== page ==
Meanwhile, AIM’s current lease ends at 2701 Wilson Blvd, next to the Beyond Hello dispensary in Clarendon, is up on Dec. 31. The organization will make a new Green Valley satellite location, in a county-owned building at 3700 S. Four Mile Run, its home base until the Courthouse location is set up.

The new “AIMLive!” radio and TV broadcasting space in Courthouse is part of AIM’s goal to have a number of locations across Arlington, “with an eye on a new HQ sometime in the next 2-3 years,” the email said.

Despite the upheavals, Board President-elect Chris Judson remained upbeat in his remarks to supporters.

“This year presents a new beginning after a long effort to reinvent the organization,” he said in an email. “We owe tremendous gratitude to AIM staff for the extensive planning and execution that saw this plan to completion.”

During the annual meeting earlier this month, nonprofit leaders were frank about the organization’s financial status, detailing the furloughs and saying AIM was in survival mode. Still, they dismissed recent criticism over financial management from some people previously affiliated with AIM as a bad-faith attempt to defund the nonprofit.

They also addressed mixed public opinion about the role and importance of a primarily cable TV and radio-based nonprofit going forward, in an increasingly online world. Outgoing board president Demian Perry said he read the comments on ARLnow’s most recent article about AIM and they stung him but they were “nothing new.”

As for the new agreement governing PEG requests, AIM CEO Whytni Kernodle has told ARLnow in several interviews that she has pushed for this document to improve accountability — both for AIM and the county.

“They weren’t giving money to the ‘P’ or the ‘E’ and the PEG. So when I came on board, I recognized that… I’ve been asking for this memorandum,” Kernodle said. “What I’m saying to the county is, ‘You took us out, and now you’re not giving us money, and then you’re acting as though you don’t have to give us money when you have… an ethical obligation to your own public access center.”

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Maritza Orihuela tells the Arlington County Board to do more for youth programming (via Arlington County)

Arlington County is doling out leftover funds from the 2024 fiscal year toward tackling youth substance abuse, public safety and behavioral health challenges it is facing.

Those are three of several buckets that will benefit from the $46.3 million in discretionary close-out funds — almost double what the county had to spend after last fiscal year, $26.9 million. The County Board approved County Manager Mark Schwartz’s spending plan last night (Tuesday).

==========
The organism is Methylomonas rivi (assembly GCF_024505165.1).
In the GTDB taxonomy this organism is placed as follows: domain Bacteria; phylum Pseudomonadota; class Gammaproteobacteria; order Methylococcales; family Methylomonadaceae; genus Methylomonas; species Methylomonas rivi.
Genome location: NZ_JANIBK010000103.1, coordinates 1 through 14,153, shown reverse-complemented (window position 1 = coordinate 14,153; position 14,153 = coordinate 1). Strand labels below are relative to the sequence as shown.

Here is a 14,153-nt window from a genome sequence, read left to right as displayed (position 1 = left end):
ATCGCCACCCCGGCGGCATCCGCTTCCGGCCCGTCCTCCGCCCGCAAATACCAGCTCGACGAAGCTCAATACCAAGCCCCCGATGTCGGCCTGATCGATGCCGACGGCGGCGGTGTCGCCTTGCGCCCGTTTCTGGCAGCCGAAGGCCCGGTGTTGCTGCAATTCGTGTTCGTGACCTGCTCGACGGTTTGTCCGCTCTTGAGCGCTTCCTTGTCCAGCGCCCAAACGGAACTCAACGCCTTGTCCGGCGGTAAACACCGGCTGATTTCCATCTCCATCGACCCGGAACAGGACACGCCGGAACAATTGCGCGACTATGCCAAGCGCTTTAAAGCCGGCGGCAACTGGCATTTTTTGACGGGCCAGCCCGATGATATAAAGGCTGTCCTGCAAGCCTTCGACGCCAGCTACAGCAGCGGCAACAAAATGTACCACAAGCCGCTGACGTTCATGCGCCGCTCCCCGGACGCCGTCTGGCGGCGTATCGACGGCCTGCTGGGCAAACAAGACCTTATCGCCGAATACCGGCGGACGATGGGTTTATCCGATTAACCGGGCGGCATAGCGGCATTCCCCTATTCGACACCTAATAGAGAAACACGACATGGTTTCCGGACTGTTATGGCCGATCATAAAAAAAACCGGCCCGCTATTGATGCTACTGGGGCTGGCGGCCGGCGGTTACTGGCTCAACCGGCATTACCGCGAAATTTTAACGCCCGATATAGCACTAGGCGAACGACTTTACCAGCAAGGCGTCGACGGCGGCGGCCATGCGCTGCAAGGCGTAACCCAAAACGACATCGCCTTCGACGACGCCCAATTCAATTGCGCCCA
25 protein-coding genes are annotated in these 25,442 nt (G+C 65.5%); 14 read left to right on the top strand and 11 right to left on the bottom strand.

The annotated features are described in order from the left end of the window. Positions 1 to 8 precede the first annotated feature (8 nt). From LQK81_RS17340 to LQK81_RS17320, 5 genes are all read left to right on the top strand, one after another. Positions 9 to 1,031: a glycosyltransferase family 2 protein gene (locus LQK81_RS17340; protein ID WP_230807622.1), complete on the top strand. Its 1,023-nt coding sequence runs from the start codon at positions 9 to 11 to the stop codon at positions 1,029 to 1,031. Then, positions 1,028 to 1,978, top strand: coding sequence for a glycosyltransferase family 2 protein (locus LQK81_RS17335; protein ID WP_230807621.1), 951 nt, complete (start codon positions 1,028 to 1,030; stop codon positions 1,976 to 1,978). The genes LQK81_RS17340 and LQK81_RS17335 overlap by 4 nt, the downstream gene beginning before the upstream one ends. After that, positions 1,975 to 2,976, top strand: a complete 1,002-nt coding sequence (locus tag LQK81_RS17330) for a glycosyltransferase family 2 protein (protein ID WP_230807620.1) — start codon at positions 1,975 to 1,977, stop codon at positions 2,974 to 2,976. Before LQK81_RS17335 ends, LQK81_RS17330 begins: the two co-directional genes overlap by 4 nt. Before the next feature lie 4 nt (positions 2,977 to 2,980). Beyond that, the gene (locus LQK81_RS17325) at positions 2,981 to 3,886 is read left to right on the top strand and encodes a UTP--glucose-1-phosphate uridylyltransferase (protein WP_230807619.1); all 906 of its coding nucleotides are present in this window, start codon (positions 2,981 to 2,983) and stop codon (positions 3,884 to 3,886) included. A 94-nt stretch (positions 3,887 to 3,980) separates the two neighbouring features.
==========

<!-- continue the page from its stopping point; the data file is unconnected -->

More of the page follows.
Some of the bigger-ticket line items are as follows:

Use of discretionary balances (via Arlington County)

As for public safety, to combat staffing shortages and small recruit sizes for the Sheriff’s Department and the Police Department, deputy sheriffs would get bonuses and ACPD would get money for hiring bonuses that compete with neighboring jurisdictions.

In response to allegations of years of harassment gone unaddressed, levied by several female Arlington County Fire Department employees, the county proposes funding for an Office of Professional Standards, as well as training while an outside law firm conducts interviews about the allegations.

The Dept. of Human Services will get $150,000 for bonuses for hard-to-hire positions. For instance, it has had a hard time finding someone to handle jail diversion programs for adults with serious mental illnesses.

The jail would get an independent medical staff member, as requested by Sheriff Jose Quiroz. Schwartz said the medical staffer would be an independent voice when there are disagreements between state or local clinicians and the jail-based, private medical provider, Mediko.

Sources have previously told ARLnow that the contractor and other jail-based clinicians have disagreed over appropriate drug treatments for inmates, for instance.

Time-sensitive program needs getting closeout funds (via Arlington County)

Most discussion centered around $500,000, increased to $750,000, to augment existing teen resources and programs the county, Arlington Public Schools and community partners offer. The parks department and the schools, for instance, have long lists of programs but advocates say many are not marketed to or are unaffordable to the very families hit hardest by the drug epidemic.

The extra funding — responding to community advocacy — would fund work to review and tailor these programs to the substance use and mental health issues teens are facing. In putting forward this suggestion, Schwartz was complimentary of how the schools and the county are working together on the issue.

County Board member Takis Karantonis carried a motion 3-2 to increase the funding to $750,000 so that these activities can happen in the next six months if needed, without staff having to draw from resources somewhere else.

Arlington County Board Chair Christian Dorsey and Vice-Chair Libby Garvey dissented.

“I hate how that could be misinterpreted as not desiring to spend more money on this initiative. It’s not that at all,” Dorsey said of his vote. He noted the extra $250,000 is not earmarked for something specific and that this effort has generated a lot of ideas but no specific plan, yet, deeming the increase “more symbolic than substantive.”

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A dozen historical preservation projects across Arlington, from historically accurate home renovations to community-based projects and research, have received county funding through a new program.

The county doled out roughly $256,000 to 12 of the 19 applicants for the inaugural round of the Arlington County Historic Preservation Fund.